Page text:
CLEAR develops moderate resolution (30 meter pixel) Landsat-derived remote sensing land cover data as the basis of the Connecticut's Changing Landscape (CCL) project. The CCL category “agricultural field” includes lands that have spectral qualities that correspond to land in active agriculture, such as crop fields and pasture. Lands identified as such by CLEAR’s remote sensing methodology were also checked and corrected using high resolution imagery. CLEAR’s land cover class of agricultural fields is not to be confused with terms or studies referencing “agriculture” or “agricultural land,” which typically include all land owned by farmers, regardless of land cover. The analysis described here consists of a brief summary of land cover status and change data from the original CCL study, plus a comparison of that land cover data with the USDA/NRCS soils data. The soils data is widely available and has a minimum mapping unit of 5 acres. We restricted our study to include only soils labeled as prime farmland soil or farmland soil of statewide importance.
For more information on these two datasets, visit:
Agricultural Field is a class of the Connecticut's Changing Landscape land cover dataset. It was determined and interpreted based on aerial imagery (satellite and aircraft). It is entirely independent of soils.
It is defined as: areas that are under agricultural uses such as crop production and/or active pasture. Also likely to include some abandoned agricultural areas that have not undergone conversion to woody vegetation.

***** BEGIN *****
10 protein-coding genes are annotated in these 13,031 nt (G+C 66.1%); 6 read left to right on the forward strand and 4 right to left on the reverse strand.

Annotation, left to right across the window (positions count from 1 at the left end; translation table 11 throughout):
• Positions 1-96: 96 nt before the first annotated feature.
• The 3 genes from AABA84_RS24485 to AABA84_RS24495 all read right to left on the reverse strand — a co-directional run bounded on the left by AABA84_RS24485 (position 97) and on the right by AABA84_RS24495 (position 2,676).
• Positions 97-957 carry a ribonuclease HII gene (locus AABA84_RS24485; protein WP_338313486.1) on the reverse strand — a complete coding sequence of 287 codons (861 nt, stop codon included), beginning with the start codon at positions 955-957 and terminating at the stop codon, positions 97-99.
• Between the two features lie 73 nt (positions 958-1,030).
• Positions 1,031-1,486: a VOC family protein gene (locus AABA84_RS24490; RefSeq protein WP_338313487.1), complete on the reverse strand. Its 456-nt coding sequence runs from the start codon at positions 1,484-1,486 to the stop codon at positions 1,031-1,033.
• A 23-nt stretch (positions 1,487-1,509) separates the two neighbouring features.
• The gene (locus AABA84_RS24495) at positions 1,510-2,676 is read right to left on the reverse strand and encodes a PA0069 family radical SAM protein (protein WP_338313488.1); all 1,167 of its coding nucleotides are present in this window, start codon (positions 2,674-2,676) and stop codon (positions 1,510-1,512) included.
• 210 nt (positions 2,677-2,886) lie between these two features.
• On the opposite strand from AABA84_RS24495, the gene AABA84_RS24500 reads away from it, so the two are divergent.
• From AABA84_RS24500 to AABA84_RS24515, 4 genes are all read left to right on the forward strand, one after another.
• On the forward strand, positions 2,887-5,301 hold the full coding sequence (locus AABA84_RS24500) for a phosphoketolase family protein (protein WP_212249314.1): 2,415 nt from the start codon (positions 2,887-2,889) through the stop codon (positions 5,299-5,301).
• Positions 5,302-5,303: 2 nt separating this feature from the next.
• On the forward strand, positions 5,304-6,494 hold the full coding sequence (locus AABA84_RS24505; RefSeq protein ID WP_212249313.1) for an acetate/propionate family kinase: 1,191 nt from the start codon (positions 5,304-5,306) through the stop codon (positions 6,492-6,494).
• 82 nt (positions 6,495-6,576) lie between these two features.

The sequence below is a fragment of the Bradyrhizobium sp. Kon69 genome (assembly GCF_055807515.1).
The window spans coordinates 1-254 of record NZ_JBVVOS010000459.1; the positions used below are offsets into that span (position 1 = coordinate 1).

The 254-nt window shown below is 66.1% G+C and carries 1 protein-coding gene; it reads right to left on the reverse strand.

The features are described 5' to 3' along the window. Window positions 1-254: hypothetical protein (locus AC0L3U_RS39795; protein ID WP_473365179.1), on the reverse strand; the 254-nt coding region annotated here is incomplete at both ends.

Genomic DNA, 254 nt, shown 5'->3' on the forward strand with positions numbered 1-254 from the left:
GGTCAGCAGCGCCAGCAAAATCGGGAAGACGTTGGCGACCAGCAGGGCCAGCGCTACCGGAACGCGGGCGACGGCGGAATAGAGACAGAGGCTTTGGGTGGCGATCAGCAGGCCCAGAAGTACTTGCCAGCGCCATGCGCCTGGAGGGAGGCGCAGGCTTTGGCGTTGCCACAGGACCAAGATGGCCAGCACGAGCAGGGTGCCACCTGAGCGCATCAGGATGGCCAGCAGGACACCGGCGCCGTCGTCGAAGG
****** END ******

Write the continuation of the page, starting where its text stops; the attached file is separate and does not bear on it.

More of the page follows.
A brief explanation of how the Agricultural Field class was derived can be found here in the Connecticut's Changing Landscape FAQ section.
Here, High Quality Agricultural Soils are a combination of two NRCS soil classes: Prime Farmland Soils and Statewide Important Farmland Soils.
Prime Farmland Soils are defined by the US Department of Agriculture, Natural Resource Conservation Service as: Those soils that have the best combination of physical and chemical characteristics for producing food, feed, forage, fiber, and oil seed crops, and are also available for these uses (the land could be cropland, pastureland, range-land, forestland, or other land, but not urban built-up land or water). It has the soil quality, growing season and moisture supply needed to economically produce sustained high yields or crops when treated and managed, including water management, according to acceptable farming practices.
Statewide Important Farmland Soils are defined by the US Department of Agriculture, Natural Resource Conservation Service as: Those soils that fail to meet one or more of the requirements of prime farmland, but are important for the production of food, feed, fiber, or forage crops. They include those soils that are nearly prime farmland and that economically produce high yields of crops when treated and managed according to acceptable farming methods.
For more information and complete metadata, visit the metadata.